I May Die Today

I may die today. This is a poignant truth we are unable to hide ourselves from. In spite of our efforts to exercise control, our life course remains shrouded in uncertainty. The unexpected is a presence that is waits for us, always close by yet completely out of sight. Death can come to greet us unexpectedly: we can suddenly perish, disappear, and become a memory. How does this unavoidable truth help us to live?

Considering Our Own Death

I May Die Today“I may die today” is a “non-deceptive” thought because it originates in a universal truth.

According to Buddhist teacher Geshe Kilsang Gyato, this thought is an essential object of contemplation that serves to deepen our spiritual path. Death in this light is not morbid, sad, or depressing, even though it may quietly invite potent feelings of discomfort, insecurity, anxiety and fear. To contemplate our own death is a pathway to living with meaning and purpose in the here and now.

Death is one of our most trusted advisors in life.

Medical science sanitizes death and dying. Our fears cause us to pathologize death and to view it as a kind of failure. We anxiously strive to render it invisible. We avoid and ignore the sacred message of death by dismissing meaningful conversation about it as being morbid, sad, and depressing. It is difficult to reflect upon our own impermanence.

Strangely, we are willing voyeurs of death; we remain attracted by superficial portrayals of death in the media and entertainment all while we hide behind the electronic haze of our collective screen. Our education systems are remarkably silent on the topic of death and dying. Religious doctrine often attempts to assimilate death into a one-size fits all narrative of reward and punishment.

We seem to have lost a meaningful relationship with death; it has largely become sanitized, depersonalized, and outsourced. It is time to bring death back home and reclaim it as our own.

I May Die Today

In Modern Buddhism: The Path of Compassion and Wisdom, Geshe Kilsang Gyato identifies the contemplation of death as being fundamental to our spiritual development. The felt-meaning of death and the wisdom it invites requires careful cultivation.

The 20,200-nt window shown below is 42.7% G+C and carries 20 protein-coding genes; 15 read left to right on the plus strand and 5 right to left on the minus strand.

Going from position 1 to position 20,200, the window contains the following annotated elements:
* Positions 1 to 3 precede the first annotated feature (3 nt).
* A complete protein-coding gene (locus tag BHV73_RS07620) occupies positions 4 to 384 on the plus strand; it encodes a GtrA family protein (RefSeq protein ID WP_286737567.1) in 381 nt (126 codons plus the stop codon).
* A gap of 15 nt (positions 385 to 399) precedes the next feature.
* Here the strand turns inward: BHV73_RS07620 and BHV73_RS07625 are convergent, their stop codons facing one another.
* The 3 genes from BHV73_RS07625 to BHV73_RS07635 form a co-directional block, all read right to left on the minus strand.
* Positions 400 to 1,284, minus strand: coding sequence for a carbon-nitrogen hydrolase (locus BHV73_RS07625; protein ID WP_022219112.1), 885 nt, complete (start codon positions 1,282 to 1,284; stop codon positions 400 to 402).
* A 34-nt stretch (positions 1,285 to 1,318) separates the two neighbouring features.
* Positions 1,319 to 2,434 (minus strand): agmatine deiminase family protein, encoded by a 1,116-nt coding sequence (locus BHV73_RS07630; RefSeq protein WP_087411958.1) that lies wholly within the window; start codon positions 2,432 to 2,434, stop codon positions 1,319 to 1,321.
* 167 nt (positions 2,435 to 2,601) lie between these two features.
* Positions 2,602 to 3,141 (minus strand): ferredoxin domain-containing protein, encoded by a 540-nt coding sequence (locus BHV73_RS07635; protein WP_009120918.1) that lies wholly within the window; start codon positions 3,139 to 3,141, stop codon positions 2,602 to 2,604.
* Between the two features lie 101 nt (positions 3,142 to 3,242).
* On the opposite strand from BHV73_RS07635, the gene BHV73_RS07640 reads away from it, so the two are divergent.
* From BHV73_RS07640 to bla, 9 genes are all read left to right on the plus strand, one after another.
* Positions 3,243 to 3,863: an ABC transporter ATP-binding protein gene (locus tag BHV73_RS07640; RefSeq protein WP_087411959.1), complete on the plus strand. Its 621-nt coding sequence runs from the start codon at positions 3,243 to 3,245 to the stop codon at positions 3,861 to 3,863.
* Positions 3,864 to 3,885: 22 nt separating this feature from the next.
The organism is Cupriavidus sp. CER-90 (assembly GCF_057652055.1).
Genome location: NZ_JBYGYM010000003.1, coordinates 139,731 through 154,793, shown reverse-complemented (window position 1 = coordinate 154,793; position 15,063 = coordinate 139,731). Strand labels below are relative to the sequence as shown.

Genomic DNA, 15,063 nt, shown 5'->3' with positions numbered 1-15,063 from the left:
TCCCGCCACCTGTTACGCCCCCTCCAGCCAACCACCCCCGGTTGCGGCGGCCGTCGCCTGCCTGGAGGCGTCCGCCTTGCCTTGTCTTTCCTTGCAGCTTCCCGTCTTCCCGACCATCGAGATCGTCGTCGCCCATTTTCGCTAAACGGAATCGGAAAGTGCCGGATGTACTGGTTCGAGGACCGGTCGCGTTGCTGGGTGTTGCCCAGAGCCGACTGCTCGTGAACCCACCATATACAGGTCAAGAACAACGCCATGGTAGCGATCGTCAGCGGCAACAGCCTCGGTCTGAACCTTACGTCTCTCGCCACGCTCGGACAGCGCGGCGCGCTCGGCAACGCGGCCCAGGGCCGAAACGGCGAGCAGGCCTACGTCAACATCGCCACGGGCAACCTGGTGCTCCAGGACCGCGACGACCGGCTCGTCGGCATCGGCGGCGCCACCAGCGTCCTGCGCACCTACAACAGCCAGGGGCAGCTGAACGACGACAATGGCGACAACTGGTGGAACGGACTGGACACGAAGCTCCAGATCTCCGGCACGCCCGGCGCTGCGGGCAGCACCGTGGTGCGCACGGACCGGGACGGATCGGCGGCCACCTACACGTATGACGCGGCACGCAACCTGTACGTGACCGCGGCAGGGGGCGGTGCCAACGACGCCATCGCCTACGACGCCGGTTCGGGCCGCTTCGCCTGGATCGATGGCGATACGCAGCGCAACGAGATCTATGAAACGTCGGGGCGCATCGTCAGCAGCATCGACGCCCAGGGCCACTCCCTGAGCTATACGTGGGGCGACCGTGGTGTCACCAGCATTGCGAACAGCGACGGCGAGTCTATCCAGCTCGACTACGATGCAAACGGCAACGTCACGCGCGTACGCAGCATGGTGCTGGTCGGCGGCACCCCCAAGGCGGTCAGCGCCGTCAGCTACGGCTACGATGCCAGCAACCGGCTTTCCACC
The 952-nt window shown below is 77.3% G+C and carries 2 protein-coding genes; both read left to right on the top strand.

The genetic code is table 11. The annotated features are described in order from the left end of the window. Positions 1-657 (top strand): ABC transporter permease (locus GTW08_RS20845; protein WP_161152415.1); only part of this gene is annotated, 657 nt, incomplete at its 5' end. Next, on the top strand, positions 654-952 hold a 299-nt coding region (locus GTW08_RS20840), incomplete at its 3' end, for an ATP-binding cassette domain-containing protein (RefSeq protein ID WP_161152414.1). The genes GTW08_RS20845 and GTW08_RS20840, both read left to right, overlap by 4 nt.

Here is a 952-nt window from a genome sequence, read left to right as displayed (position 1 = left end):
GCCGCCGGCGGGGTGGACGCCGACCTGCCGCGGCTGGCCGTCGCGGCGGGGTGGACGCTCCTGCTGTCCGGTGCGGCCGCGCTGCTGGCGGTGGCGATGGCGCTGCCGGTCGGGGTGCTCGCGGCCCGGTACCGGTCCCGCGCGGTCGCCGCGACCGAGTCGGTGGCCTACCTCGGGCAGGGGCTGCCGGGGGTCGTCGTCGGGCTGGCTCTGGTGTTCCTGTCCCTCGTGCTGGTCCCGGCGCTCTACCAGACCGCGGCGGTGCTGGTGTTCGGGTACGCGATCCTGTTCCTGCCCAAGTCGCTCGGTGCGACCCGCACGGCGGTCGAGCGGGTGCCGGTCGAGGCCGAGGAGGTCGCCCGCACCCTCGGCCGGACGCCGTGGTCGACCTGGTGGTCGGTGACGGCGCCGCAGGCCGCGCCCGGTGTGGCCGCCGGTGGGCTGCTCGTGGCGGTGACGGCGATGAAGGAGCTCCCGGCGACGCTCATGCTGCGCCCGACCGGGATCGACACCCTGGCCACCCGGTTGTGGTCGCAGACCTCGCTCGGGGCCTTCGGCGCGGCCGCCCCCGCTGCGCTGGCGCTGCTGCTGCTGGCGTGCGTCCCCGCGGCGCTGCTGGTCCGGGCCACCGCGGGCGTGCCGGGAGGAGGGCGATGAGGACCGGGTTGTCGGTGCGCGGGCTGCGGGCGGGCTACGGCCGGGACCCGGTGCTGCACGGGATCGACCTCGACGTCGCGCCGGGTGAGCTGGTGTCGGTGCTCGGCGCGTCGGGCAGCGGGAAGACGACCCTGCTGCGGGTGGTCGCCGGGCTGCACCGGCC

Since our intellectual knowledge of death does not touch our hearts, each and every day we continue to think, I shall not die today, I shall not die today… This mind that thinks every day I shall not die today is deceptive – it leads us in the wrong direction and causes our human life to become empty.

- Geshe Kilsang Gyato in Modern Buddhism: The Path of Compassion and Wisdom

By avoiding or ignoring the contemplation of death, we create of possibility of pursuing wrong direction in life and causing our human life to become empty. The contemplation of death is a practice designed to center us in the present moment. Each day is a brand new day, because it always carries the possibility that it may be our last day.

Contemplation: I May Die Today
I shall definitely die. There is no way to prevent my body from finally decaying (aging). Day by day, moment by moment, my life is slipping away. I have no idea when I shall die; the time of death is completely uncertain. Many young people die before their parents, some die the moment they are born – there is no certainty in this world.

Furthermore, there are so many causes of untimely death. The lives of many strong and healthy people are destroyed by accidents. There is no guarantee that I shall not die today.

- Geshe Kilsang Gyato in Modern Buddhism: The Path of Compassion and Wisdom

The Hour of Our Death

I recently completed an Introduction to Thanatology course. Thanatology (from the Greek thanotos meaning death) is the formal study of death, dying, and bereavement. Most of the students in the course had recently experienced a significant loss and were trying to make sense of it.

In The Hour of Our Death Philippe Ariès characterized the twentieth century as an age dominated by the concept of success. Death and dying were cast as failures of medical science. In order to cope with these failures, science sterilized the deathbed and turned the entire process of dying into a clinical experience. He referred to this model of death and dying as The Invisible Death, which is symbolic of a desire to hide our failures:

In the twentieth century, however, Western society became dominated by the concept of success. Death represented the failure of medical science… the pathos of the deathbed scene was removed; compassion was shown by denying to a person that death was imminent…

The scene shifted from the family home and familiar bedside to the sterility of a hospital in which medical science prolonged life to the point of ugliness… The medical profession, becoming so skilled in prolonging life, took over death and sanitized it with white coats and medical smells.

The individual no longer had the identity of his or her own death.

- Marilyn Hadad in The Ultimate Challenge: Coping with Death, Dying, and Bereavement.

Far too much of the experience of death and dying has become medically outsourced. The sanitization of death and dying is a deeply disturbing trend. Death is not merely a medical event, and medical interventions on a dying patient designed to extend life are viewed by some as the medicalization of suffering.

Medical science now offers us the possibility of being kept alive too long. Sometimes people are embarrassed by death, and view it as a kind of failure. This is a bizarre perspective. We need to retrieve death from the sterility of medical science and technology, and invite it back into our hearts and minds.

Making Death Visible Again

The hospice-palliative care movement views death as a completely natural event and is focused on providing the dying and their loved ones with a good death. Death is neither sanitized nor hidden in a hospice. Relief from the symptoms of dying are provided, but there is no attempt to medically extend life beyond its natural course.